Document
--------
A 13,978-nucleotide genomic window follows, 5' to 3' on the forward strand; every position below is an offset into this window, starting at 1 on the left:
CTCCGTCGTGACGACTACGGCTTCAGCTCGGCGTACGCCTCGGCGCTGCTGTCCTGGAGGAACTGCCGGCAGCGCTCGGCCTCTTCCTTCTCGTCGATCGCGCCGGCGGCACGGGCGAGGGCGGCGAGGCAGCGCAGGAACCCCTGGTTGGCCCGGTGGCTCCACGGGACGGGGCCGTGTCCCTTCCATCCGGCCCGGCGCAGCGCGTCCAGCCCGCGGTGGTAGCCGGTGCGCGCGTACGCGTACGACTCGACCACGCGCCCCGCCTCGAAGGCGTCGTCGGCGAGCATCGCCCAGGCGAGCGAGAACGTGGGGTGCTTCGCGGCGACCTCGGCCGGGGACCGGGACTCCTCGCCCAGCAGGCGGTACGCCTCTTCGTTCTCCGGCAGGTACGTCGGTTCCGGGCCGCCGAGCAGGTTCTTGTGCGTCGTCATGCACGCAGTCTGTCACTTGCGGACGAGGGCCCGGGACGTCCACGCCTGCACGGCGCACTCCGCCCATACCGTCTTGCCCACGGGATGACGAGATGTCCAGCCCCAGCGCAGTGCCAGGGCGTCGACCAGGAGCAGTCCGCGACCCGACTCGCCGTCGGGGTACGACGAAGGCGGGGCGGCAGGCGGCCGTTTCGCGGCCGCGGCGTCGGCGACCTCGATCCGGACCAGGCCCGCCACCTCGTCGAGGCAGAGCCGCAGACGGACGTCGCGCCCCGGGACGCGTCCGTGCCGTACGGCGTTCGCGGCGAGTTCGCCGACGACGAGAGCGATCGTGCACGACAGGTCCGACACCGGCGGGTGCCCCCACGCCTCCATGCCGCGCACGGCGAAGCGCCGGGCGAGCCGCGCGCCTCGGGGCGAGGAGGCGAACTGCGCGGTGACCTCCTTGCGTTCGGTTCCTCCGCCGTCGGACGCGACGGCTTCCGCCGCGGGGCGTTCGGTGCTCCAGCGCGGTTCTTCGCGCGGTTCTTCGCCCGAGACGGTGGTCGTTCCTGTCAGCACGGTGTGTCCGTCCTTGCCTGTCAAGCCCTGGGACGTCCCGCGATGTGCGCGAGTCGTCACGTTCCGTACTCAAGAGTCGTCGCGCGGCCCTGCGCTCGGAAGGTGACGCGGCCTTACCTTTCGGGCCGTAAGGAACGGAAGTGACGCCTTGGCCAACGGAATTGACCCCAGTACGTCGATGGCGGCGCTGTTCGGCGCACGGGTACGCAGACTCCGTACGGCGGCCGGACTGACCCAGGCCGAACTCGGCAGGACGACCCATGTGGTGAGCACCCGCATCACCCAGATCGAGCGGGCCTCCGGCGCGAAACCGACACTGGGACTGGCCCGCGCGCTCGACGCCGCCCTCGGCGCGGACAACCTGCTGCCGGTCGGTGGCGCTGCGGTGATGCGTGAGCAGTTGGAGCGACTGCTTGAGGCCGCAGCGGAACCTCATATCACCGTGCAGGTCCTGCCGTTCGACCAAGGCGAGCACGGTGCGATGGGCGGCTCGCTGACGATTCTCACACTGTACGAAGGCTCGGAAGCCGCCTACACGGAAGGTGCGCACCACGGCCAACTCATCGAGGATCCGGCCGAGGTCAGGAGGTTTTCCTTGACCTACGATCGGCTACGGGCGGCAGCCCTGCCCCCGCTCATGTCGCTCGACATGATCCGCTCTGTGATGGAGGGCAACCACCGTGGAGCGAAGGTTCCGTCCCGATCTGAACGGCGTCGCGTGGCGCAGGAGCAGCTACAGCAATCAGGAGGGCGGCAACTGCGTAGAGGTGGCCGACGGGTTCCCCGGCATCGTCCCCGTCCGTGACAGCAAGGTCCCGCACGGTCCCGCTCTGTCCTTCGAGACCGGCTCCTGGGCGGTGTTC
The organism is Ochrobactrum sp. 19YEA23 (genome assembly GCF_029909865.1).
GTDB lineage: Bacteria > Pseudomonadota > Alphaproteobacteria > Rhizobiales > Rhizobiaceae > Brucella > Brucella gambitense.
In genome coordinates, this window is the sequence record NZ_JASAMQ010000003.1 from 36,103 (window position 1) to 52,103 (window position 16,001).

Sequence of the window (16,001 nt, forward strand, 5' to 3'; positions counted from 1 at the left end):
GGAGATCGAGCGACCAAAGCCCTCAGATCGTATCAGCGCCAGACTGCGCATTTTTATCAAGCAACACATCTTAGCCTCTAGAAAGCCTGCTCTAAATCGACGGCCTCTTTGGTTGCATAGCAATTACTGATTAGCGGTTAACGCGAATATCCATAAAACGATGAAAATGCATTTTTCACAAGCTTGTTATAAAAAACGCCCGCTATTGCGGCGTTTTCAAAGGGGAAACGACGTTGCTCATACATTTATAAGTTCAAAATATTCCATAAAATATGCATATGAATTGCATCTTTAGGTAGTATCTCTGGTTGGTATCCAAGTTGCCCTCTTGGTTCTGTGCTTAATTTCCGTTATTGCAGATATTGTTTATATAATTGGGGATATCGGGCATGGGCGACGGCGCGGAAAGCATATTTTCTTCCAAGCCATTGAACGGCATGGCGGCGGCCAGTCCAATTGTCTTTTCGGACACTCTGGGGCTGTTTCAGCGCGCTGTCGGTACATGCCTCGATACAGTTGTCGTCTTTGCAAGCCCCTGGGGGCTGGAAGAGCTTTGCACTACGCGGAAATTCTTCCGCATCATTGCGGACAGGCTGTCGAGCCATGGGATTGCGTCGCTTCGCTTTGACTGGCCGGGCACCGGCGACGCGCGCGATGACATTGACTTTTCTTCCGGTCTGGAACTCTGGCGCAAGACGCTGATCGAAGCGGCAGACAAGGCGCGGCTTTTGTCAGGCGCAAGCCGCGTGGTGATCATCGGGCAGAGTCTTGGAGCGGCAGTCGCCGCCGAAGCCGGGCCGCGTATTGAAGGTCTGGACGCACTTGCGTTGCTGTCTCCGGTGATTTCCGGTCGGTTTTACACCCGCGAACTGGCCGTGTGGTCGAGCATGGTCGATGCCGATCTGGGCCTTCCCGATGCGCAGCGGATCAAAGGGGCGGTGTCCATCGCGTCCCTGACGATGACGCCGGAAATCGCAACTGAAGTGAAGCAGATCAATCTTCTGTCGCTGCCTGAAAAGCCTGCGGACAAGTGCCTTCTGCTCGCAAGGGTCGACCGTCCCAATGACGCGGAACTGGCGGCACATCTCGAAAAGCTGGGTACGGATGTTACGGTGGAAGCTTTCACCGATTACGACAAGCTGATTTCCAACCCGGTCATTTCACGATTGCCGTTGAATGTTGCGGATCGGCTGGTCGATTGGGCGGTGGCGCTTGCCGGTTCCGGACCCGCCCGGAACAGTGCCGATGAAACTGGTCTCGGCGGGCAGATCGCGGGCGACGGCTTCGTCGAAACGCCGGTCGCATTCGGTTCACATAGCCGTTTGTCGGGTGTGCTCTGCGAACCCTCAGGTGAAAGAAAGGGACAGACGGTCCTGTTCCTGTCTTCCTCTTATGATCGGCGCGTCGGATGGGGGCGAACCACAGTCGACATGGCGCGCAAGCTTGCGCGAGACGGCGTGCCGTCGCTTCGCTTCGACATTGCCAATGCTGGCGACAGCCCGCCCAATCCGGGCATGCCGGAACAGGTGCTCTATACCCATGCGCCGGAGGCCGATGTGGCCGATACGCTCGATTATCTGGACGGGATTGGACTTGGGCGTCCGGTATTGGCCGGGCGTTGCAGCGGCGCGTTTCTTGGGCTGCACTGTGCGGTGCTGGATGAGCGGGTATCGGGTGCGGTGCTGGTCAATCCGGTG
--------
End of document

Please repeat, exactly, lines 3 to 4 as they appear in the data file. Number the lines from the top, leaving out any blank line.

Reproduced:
The organism is Ochrobactrum sp. 19YEA23 (genome assembly GCF_029909865.1).
GTDB lineage: Bacteria > Pseudomonadota > Alphaproteobacteria > Rhizobiales > Rhizobiaceae > Brucella > Brucella gambitense.